Wednesday, December 18, 2013

So you want to be a photographer

On a regular basis I am asked advice on how to become a photographer. I average doing this about three to four times a month.  I decided I needed to write a blog to help people with some of the advice that I provide everyone. Much of my comments come from my Christian perspective.

First I think I need to try and talk you out of being a photographer, but I wrote on this earlier HERE. Be sure and read it as well.

What do you like to photograph?

I am surprised how often when I ask this question people are pausing and having to think about this question. If you are unsure this is a great indication you love the process of photography and really have no clue that photography is about a subject, not the gear.

Subjects people like to photograph [there are more than here]
Still life

Who buys these kinds of photographs?

Again I am surprised that many folks do not know who buys photos. Photography is a business and it provides a service to some market. How will your photographs help this market place? Why do people need your photos?

What kind of lifestyle do you want?

You would be surprised as to how many people want to be a war photographer and also have a family. I think of my friend Tom Kennedy, former director of photography for National Geographic, who was constantly talking with his photographers as they went through divorces.

Even the Apostle Paul talked about lifestyle choices.

1 Corinthians 7:8 (NIV)
Now to the unmarried and the widows I say: It is good for them to stay unmarried, as I do.

Match your subject to your lifestyle choice

Take the time to explore all the kinds of photography you could do and then look for ways this can dovetail with your lifestyle desires. It is easier to have narrowed this to something realistic than to continue to dream without some reality.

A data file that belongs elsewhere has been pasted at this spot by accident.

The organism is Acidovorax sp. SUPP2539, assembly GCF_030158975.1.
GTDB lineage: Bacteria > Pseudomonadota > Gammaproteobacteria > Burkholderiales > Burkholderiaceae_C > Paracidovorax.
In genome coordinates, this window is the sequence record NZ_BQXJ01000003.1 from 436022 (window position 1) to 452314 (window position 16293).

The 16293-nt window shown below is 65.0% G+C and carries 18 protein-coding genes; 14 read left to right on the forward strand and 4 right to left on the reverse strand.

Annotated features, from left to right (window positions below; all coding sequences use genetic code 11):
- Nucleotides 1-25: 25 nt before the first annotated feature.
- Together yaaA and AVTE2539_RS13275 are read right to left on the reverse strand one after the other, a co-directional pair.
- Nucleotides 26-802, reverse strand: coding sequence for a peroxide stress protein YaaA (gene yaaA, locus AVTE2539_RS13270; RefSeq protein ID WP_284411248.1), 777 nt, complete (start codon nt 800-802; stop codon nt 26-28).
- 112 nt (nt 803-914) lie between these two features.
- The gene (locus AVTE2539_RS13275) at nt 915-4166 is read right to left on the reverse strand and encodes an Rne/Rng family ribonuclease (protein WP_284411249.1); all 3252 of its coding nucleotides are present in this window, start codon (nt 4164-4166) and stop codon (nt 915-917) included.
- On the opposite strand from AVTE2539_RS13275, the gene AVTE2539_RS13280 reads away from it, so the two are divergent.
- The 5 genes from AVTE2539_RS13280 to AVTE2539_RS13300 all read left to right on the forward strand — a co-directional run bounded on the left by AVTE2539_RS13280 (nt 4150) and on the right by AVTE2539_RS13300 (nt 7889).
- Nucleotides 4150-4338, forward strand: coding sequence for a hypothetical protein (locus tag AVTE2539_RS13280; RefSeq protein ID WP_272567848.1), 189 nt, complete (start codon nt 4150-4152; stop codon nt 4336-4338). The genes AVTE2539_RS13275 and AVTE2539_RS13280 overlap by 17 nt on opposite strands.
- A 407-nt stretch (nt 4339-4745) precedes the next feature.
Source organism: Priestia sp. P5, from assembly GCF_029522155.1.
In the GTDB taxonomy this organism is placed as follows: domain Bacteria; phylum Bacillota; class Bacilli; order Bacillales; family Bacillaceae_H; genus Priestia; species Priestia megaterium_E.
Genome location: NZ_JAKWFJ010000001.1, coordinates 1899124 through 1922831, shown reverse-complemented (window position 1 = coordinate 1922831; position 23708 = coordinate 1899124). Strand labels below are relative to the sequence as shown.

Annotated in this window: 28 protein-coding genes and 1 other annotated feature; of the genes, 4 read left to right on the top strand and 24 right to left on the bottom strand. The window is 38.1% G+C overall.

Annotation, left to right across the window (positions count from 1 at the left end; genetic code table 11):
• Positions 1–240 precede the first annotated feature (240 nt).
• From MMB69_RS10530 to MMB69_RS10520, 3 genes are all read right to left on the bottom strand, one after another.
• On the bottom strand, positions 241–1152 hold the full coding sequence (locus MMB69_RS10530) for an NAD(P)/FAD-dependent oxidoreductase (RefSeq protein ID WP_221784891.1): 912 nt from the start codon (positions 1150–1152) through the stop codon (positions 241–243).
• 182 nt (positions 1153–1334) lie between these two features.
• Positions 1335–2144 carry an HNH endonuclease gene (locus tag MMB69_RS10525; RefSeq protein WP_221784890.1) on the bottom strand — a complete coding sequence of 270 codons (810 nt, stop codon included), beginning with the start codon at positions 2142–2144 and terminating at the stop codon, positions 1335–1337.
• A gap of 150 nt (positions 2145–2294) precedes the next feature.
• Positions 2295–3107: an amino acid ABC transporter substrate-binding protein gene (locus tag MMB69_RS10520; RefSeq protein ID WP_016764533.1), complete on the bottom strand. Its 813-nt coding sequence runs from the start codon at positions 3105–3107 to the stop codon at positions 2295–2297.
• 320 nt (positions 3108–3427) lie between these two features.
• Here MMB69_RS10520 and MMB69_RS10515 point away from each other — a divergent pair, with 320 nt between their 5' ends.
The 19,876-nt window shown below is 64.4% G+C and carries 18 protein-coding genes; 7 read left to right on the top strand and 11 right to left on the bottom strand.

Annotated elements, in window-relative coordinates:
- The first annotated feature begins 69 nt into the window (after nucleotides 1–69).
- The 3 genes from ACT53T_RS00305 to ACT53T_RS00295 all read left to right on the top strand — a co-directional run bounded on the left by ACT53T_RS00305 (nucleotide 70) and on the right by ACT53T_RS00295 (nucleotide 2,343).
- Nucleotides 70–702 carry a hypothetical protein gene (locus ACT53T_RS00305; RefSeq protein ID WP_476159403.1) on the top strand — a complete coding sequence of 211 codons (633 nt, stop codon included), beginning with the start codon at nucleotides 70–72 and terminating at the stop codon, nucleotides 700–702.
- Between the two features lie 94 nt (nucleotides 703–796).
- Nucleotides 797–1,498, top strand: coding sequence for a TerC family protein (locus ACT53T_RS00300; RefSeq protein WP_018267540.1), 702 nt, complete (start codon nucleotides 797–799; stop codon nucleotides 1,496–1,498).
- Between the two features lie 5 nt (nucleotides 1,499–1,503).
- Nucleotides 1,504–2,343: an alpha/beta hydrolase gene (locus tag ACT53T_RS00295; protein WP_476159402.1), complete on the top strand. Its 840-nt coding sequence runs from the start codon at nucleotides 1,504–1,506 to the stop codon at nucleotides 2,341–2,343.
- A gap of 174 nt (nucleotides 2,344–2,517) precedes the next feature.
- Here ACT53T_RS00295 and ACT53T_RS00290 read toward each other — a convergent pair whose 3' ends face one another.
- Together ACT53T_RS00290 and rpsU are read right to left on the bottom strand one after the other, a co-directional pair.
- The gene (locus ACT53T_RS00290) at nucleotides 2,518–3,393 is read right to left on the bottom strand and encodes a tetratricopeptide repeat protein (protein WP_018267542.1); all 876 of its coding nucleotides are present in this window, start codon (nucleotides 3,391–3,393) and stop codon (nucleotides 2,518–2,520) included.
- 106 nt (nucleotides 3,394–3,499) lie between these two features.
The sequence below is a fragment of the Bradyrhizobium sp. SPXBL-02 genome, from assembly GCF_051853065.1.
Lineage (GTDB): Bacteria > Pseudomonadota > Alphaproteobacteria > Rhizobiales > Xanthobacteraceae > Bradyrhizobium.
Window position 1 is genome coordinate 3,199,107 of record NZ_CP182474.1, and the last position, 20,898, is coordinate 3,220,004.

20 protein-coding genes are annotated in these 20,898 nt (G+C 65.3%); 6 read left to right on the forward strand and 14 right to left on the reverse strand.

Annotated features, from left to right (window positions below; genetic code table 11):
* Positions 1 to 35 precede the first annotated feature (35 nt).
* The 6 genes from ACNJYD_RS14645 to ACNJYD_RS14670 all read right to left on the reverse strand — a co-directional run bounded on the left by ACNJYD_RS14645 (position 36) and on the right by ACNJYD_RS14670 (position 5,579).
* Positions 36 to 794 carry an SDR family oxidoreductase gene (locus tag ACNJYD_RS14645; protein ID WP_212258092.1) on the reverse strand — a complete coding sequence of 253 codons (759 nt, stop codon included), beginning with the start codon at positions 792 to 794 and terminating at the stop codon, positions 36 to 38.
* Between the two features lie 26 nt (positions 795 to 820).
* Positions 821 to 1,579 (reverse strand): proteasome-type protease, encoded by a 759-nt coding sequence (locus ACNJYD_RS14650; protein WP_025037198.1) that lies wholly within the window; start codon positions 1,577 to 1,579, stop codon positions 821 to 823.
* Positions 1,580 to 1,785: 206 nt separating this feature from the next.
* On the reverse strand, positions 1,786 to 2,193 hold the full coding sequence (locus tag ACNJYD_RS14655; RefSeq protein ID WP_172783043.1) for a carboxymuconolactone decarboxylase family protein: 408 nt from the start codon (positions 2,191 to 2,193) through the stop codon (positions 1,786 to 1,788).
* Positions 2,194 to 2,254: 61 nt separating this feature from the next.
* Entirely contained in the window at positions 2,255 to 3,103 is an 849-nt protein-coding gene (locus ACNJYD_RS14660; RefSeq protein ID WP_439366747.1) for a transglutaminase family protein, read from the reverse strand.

Not always logical
2 Corinthians 12:10 (NIV) That is why, for Christ’s sake, I delight in weaknesses, in insults, in hardships, in persecutions, in difficulties. For when I am weak, then I am strong.
One would be surprised to hear that I suffer from Asperger’s Syndrome.  Asperger’s is characterized by significant difficulties in social interaction and nonverbal communication. I bring this up because spending a lifetime struggling with Asperger’s syndrome has sensitized me and made me a better communicator. I had to really think about situations and try and understand them more than most just to communicate what I needed.

This weakness became my strength. People with Asperger syndrome often display intense interests like I have in photography.

I played to my strengths to help overcome many of my weaknesses. I learned quickly that I did something better than many others because of the way I am wired.

I believe every person has strengths and weaknesses. How this applies to your profession like photography is to really look at what it takes to be successful in that profession.

If you are like most folks you will notice you have some weaknesses that are required to be successful. You will also discover you have some natural talents that help you excel.  Learn to play to your strengths. Don’t ignore your weaknesses, rather acknowledge them and find people to help you.

Maybe you will outsource marketing to someone so you can concentrate on what you do best. To be successful, you still must market yourself. You just don’t have to do all this all yourself.  That is the key to success. Know your weaknesses and strengths. Know what you need to do in your chosen field to be successful and be sure you excel, even if that means getting some help.